Textbooks are expensive. In fact, textbooks prices are rising faster than tuition, healthcare, and housing costs.
Here are a few tips to help you save money this semester:
1. Ask Your Professor/Someone Who’s Taken The Class
Professors know how expensive textbooks are. Before you go out and buy every book that is listed on the syllabus, talk with your professor and make sure they are all necessary. Sometimes you won’t need them all and sometimes an outdated version will suffice. It doesn’t hurt to ask.
If you want a more honest opinion, since many professors say every book is necessary, asking friends who have taken the class can provide a better insight. Many professors only test on the information in their PowerPoints and there are many free study tools out there for most gen ed classes, so the book might not even be necessary at all. Be sure to exhaust all of your options before dropping massive amounts of money on a book you may not open the whole semester!
2. Download Electronic Versions
In some cases, you can download electronic versions of textbooks for a lot cheaper than buying a hard copy. You may even be able to find older editions for free. Always be sure to check sites like Amazon, Flat World Knowledge, and Bookboon before getting price gouged at the campus bookstore. In addition to saving money, you won't have to lug armloads of textbooks around campus.
It goes without saying that renting is cheaper than buying. This is especially true for textbooks. If you don’t think you’ll have any use for the book once the semester is over, it would probably make more sense to rent it. Most college bookstores typically charge more than third-party vendors and usually have a limited selection of rentals available. Before you search the on-campus bookstore, try looking at online sellers to see what your options are. Textbook Solutions, Campus Book Rentals, BookRenter, and Chegg are some of the more popular sites.
Pro tip: You can also check your campus library.
4. Buy Used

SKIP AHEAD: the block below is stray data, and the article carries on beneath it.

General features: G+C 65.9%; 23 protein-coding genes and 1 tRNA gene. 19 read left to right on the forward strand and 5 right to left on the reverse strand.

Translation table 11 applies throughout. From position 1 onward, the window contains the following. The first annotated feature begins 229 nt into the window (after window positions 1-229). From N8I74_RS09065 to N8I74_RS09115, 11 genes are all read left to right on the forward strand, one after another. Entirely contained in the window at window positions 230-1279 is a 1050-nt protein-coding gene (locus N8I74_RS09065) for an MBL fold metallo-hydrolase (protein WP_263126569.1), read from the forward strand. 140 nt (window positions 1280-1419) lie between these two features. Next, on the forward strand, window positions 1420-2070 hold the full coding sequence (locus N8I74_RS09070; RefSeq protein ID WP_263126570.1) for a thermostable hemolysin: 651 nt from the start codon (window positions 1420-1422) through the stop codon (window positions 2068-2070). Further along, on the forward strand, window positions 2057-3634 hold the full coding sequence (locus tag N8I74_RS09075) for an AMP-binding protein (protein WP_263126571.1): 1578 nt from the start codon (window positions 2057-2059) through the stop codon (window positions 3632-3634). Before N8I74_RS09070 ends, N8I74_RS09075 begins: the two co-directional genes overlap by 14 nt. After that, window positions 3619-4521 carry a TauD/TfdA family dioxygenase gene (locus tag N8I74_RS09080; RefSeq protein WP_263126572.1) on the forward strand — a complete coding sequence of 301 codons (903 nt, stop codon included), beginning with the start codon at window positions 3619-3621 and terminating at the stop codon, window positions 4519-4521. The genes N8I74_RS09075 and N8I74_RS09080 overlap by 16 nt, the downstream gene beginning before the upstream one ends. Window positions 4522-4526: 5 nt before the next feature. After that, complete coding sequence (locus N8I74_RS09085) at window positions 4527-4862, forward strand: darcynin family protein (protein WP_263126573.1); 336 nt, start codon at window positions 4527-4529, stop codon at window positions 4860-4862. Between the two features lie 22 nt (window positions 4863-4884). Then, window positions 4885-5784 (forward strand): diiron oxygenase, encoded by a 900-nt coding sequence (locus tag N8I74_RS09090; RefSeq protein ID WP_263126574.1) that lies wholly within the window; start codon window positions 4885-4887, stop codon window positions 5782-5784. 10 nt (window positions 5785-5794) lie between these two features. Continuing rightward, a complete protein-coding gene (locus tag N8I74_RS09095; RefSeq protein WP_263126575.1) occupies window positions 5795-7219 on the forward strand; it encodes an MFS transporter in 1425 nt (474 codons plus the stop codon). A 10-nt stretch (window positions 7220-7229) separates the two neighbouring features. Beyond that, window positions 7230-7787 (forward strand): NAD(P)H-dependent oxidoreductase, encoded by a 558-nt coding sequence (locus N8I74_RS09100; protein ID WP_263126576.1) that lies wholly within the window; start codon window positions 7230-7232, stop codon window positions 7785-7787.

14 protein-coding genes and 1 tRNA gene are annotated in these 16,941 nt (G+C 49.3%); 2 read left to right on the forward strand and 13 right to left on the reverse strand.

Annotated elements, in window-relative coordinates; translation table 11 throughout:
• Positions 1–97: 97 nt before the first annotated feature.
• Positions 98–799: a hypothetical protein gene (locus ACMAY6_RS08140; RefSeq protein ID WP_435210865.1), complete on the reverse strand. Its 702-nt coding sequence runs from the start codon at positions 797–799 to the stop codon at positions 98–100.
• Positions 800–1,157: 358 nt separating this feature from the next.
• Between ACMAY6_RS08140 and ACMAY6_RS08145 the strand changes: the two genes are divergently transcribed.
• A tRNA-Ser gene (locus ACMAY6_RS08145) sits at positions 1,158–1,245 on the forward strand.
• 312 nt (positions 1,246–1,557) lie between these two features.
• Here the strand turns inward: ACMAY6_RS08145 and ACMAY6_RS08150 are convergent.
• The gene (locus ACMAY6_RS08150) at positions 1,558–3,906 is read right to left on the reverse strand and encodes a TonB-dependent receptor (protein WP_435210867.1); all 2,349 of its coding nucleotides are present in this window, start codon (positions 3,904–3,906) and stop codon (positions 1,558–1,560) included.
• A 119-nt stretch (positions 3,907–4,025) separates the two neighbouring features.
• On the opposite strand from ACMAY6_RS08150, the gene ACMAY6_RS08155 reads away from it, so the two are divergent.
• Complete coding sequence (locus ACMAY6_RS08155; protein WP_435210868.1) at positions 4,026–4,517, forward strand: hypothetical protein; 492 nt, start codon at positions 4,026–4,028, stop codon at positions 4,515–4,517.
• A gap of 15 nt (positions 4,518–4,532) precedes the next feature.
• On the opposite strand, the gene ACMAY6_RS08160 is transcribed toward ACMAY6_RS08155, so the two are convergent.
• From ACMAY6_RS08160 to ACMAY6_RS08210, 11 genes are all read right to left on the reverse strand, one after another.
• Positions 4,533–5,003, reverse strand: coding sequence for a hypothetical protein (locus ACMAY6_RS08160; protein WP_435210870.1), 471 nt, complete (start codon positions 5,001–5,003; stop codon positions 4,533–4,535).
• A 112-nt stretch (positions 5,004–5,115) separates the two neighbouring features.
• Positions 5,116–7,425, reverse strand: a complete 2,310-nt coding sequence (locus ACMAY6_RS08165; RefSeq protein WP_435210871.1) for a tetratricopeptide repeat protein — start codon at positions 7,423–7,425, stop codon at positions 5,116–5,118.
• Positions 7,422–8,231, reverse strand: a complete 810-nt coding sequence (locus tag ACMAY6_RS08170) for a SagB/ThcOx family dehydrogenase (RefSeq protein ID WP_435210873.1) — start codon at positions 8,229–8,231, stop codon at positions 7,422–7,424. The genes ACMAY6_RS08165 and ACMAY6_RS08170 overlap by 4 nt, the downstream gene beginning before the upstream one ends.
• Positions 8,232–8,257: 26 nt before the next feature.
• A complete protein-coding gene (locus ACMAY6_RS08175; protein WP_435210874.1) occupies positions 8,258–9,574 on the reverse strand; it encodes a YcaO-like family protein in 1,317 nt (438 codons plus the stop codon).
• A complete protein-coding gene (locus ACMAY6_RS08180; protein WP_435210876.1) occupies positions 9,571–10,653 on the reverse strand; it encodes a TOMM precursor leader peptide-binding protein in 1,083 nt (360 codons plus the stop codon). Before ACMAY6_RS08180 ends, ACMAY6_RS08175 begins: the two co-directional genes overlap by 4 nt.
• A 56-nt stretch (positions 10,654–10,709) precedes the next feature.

This is probably obvious, but buying used is usually a lot cheaper than buying new. Most on-campus bookstores will have a few used versions available for purchase, but these sell out fast and, again, are pretty expensive compared to third-party vendors. You can usually find a few third-party booksellers that specialize in used books around town as well. If all else fails, online sellers nearly always have what you are looking for!
5. Save Your Receipts
Through the American Opportunity Tax Credit, students can get up to $2,500 back on college expenses. This includes textbooks, course materials, enrollment fees, and tuition. So save your receipts to get some of your cash back next tax season!
6. Sell Them Back
At the beginning of every semester, you can sell back your textbooks to bookstores. Of course, you will only get back a fraction of what you paid originally, but who doesn’t want a little bit of extra cash? The key is to get there early before they reach their spending limit. You can also list your books online through Amazon, eBay, or AbeBooks, but this isn’t a guaranteed sale and may take a few months or longer to find a buyer.
Alternatively, your university probably has a Facebook group dedicated to selling used items between students, and students will likely give you more money for your used textbook than a bookstore looking to turn around and resell it. Be sure to look into all of your options to avoid being ripped off.
The best way to save money on textbooks is to get an early start before everyone else does and your options dry up. These are just a few tips. There are countless other ways to save money, you just have to be crafty!
Looking for more ways to save money? Check out our tips and tricks on How to Budget in College.